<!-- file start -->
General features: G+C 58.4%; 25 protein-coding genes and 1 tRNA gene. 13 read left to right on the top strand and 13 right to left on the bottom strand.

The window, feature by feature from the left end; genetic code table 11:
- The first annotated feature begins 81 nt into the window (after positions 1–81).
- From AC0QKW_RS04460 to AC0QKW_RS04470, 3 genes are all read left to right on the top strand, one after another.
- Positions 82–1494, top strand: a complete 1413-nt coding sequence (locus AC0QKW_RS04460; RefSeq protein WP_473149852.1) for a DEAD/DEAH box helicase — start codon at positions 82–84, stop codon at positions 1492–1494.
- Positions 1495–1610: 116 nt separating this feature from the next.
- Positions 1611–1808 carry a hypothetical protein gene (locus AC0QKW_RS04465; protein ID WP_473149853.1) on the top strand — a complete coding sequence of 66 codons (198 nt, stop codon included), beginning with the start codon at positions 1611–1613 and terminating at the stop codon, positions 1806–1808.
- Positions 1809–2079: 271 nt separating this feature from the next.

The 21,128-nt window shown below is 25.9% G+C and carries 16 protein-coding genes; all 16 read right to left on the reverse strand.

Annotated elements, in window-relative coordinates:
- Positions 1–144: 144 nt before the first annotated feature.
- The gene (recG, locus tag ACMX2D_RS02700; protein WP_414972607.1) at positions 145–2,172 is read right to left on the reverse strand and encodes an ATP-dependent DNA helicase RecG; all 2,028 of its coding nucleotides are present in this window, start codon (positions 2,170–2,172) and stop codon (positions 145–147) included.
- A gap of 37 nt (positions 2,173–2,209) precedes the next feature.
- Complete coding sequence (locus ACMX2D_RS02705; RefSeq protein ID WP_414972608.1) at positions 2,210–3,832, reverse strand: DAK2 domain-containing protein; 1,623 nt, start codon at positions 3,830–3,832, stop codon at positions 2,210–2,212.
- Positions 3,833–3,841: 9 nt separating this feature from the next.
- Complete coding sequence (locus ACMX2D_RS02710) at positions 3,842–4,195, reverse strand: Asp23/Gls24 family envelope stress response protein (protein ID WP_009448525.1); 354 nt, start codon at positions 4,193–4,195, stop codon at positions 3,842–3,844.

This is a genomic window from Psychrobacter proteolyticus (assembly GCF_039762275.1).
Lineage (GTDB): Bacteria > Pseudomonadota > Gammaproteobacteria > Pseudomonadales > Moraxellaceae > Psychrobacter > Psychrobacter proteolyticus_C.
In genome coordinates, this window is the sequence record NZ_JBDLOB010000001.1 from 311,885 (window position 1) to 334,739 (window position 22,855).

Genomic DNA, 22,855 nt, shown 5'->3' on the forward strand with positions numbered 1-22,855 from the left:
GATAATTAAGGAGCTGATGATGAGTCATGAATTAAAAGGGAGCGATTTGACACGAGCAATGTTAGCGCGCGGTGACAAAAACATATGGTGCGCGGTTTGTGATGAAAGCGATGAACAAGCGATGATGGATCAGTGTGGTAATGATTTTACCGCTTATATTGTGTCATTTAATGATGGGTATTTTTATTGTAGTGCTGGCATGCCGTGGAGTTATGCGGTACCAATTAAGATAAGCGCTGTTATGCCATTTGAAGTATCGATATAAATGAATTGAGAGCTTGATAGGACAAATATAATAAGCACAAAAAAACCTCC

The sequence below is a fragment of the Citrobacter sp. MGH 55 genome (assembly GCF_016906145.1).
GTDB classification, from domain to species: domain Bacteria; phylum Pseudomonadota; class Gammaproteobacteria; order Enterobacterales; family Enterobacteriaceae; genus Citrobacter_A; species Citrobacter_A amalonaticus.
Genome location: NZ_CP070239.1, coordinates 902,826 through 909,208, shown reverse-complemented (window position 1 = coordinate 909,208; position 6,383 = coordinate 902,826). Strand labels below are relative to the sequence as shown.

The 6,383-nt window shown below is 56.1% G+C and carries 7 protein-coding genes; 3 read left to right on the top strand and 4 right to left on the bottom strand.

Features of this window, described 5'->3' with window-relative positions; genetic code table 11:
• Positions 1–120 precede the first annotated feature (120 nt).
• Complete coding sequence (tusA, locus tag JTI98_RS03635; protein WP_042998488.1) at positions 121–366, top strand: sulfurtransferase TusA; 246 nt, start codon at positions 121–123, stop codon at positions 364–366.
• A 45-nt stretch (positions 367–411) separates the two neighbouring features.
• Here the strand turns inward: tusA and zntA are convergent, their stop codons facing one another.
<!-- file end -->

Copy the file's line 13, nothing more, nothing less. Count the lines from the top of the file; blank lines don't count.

- A gap of 37 nt (positions 2,173–2,209) precedes the next feature.